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Argentina: Domestic capital markets rebound after liquidity crash

"The local corporate bond market was getting better and more liquid before the nationalization of the pension funds in 2008 [into the publicly held National Association of Social Security]. Then liquidity shrank. Anses continued to buy some of these bonds but some issuance shrank," says Pablo Perez Marexiano, director of corporate banking at Standard Bank. Anses has continued to buy bonds related to infrastructure, with purchasing decisions more policy oriented than commercially driven. Despite this, Moody’s says local market volumes grew strongly in 2010 following a mild decline in 2009. Total issuance totalled the equivalent of $4,278 million in the first 11 months of 2010 (the latest data available), an increase of 86.5%.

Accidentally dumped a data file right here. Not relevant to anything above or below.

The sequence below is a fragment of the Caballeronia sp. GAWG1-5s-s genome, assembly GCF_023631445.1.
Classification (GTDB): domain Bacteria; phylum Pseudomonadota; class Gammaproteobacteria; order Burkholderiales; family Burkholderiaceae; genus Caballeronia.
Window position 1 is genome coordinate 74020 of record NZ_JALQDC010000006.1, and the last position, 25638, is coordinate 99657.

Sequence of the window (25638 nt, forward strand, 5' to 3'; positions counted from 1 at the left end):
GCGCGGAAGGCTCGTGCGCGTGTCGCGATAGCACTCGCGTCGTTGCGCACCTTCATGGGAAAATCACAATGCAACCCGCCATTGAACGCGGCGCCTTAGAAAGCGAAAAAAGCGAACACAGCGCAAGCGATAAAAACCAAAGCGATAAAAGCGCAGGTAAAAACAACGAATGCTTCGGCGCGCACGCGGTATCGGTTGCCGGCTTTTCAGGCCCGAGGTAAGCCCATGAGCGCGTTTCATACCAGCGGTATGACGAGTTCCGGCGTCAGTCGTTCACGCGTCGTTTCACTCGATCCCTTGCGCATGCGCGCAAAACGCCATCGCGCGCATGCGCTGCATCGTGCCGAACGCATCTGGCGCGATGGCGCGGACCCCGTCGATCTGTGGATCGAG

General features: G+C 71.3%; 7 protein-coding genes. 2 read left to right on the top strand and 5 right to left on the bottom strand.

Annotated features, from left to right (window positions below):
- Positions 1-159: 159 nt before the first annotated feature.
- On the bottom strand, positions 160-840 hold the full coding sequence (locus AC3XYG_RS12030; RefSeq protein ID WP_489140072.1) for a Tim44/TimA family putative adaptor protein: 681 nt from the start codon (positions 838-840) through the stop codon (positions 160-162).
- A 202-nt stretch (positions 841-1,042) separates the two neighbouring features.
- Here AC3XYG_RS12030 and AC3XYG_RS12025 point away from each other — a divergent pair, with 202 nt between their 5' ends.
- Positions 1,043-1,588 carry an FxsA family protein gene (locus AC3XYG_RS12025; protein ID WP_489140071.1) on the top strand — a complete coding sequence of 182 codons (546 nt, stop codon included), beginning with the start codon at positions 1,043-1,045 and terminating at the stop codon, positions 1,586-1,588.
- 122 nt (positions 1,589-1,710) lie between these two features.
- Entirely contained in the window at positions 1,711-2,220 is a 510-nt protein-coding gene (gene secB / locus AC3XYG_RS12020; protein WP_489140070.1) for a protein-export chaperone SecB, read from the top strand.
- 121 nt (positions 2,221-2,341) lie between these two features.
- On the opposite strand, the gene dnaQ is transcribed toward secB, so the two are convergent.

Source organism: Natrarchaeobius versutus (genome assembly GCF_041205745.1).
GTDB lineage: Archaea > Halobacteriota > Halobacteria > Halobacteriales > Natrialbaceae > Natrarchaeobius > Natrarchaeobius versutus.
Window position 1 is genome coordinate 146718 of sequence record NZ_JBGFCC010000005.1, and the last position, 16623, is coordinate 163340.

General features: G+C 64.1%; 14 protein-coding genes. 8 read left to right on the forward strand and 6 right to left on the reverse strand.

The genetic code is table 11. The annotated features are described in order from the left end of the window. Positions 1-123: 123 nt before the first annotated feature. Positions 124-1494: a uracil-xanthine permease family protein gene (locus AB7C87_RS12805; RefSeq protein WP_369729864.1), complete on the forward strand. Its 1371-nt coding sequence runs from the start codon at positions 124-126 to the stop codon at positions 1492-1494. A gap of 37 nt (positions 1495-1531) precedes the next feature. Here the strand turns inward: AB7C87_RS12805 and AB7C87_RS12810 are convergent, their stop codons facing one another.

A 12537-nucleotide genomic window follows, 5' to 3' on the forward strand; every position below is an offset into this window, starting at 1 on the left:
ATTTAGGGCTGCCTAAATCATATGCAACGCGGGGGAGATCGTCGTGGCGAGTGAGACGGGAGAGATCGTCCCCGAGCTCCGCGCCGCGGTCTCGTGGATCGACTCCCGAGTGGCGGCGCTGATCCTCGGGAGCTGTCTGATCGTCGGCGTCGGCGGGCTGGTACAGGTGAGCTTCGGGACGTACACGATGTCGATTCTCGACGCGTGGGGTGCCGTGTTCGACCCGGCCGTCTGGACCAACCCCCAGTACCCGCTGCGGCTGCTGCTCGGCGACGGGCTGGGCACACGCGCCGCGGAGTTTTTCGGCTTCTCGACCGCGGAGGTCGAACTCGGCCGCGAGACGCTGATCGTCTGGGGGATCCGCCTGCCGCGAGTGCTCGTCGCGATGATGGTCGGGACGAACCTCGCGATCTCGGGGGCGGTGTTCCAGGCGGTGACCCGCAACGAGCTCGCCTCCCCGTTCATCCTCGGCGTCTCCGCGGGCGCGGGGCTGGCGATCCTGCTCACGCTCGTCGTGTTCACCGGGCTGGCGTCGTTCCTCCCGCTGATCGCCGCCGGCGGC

The government is now the main player in the country’s equity markets too, accumulating stakes of the former privately held pension funds, and in turn preventing any new equity transactions. This year, apart from a NYSE listing by Adecoagro in January, which had Credit Suisse, Morgan Stanley and Itaú as global coordinators, there has been no activity (although banks SantanderRio, Banco Comafi and Supervielle are all reported to be eyeing listings, likely to be dual incorporating a local element). "It’s difficult to perceive foreign investors buying a significant stake in a company where they have the Argentine government as a big shareholder," says a Buenos Aires-based banker.

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